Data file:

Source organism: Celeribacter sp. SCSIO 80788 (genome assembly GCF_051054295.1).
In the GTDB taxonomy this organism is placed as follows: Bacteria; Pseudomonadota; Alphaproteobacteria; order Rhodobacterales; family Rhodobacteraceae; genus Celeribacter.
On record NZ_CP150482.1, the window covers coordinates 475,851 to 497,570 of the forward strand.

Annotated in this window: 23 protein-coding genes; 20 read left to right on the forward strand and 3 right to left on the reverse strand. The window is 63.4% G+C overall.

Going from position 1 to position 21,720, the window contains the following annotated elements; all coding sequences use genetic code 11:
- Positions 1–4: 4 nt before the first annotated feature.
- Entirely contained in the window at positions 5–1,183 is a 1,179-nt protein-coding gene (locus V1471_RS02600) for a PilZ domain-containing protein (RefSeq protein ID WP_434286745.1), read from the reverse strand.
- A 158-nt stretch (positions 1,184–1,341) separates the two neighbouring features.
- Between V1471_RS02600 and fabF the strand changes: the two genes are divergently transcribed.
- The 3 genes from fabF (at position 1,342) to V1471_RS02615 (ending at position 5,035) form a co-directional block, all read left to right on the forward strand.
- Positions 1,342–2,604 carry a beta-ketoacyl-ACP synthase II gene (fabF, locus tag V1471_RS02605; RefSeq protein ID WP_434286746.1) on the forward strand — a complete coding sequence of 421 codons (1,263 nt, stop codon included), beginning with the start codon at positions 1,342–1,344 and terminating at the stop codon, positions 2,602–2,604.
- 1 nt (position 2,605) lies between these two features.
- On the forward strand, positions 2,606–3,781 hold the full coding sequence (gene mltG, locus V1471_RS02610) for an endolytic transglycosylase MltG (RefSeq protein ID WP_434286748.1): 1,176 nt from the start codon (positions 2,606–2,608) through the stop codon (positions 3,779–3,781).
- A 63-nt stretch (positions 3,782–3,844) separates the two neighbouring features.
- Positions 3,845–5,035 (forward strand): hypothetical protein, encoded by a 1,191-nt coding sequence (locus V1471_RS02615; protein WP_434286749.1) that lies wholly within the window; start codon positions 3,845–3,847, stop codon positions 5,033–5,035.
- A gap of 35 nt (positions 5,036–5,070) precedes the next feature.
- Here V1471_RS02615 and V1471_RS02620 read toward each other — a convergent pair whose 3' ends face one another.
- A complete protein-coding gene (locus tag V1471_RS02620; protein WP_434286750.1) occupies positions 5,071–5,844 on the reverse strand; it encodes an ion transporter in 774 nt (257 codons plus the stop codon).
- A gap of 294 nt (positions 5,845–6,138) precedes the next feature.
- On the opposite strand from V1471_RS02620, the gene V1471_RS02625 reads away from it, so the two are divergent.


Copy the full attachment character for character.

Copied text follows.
Source organism: Celeribacter sp. SCSIO 80788 (genome assembly GCF_051054295.1).
In the GTDB taxonomy this organism is placed as follows: Bacteria; Pseudomonadota; Alphaproteobacteria; order Rhodobacterales; family Rhodobacteraceae; genus Celeribacter.
On record NZ_CP150482.1, the window covers coordinates 475,851 to 497,570 of the forward strand.

Annotated in this window: 23 protein-coding genes; 20 read left to right on the forward strand and 3 right to left on the reverse strand. The window is 63.4% G+C overall.

Going from position 1 to position 21,720, the window contains the following annotated elements; all coding sequences use genetic code 11:
- Positions 1–4: 4 nt before the first annotated feature.
- Entirely contained in the window at positions 5–1,183 is a 1,179-nt protein-coding gene (locus V1471_RS02600) for a PilZ domain-containing protein (RefSeq protein ID WP_434286745.1), read from the reverse strand.
- A 158-nt stretch (positions 1,184–1,341) separates the two neighbouring features.
- Between V1471_RS02600 and fabF the strand changes: the two genes are divergently transcribed.
- The 3 genes from fabF (at position 1,342) to V1471_RS02615 (ending at position 5,035) form a co-directional block, all read left to right on the forward strand.
- Positions 1,342–2,604 carry a beta-ketoacyl-ACP synthase II gene (fabF, locus tag V1471_RS02605; RefSeq protein ID WP_434286746.1) on the forward strand — a complete coding sequence of 421 codons (1,263 nt, stop codon included), beginning with the start codon at positions 1,342–1,344 and terminating at the stop codon, positions 2,602–2,604.
- 1 nt (position 2,605) lies between these two features.
- On the forward strand, positions 2,606–3,781 hold the full coding sequence (gene mltG, locus V1471_RS02610) for an endolytic transglycosylase MltG (RefSeq protein ID WP_434286748.1): 1,176 nt from the start codon (positions 2,606–2,608) through the stop codon (positions 3,779–3,781).
- A 63-nt stretch (positions 3,782–3,844) separates the two neighbouring features.
- Positions 3,845–5,035 (forward strand): hypothetical protein, encoded by a 1,191-nt coding sequence (locus V1471_RS02615; protein WP_434286749.1) that lies wholly within the window; start codon positions 3,845–3,847, stop codon positions 5,033–5,035.
- A gap of 35 nt (positions 5,036–5,070) precedes the next feature.
- Here V1471_RS02615 and V1471_RS02620 read toward each other — a convergent pair whose 3' ends face one another.
- A complete protein-coding gene (locus tag V1471_RS02620; protein WP_434286750.1) occupies positions 5,071–5,844 on the reverse strand; it encodes an ion transporter in 774 nt (257 codons plus the stop codon).
- A gap of 294 nt (positions 5,845–6,138) precedes the next feature.
- On the opposite strand from V1471_RS02620, the gene V1471_RS02625 reads away from it, so the two are divergent.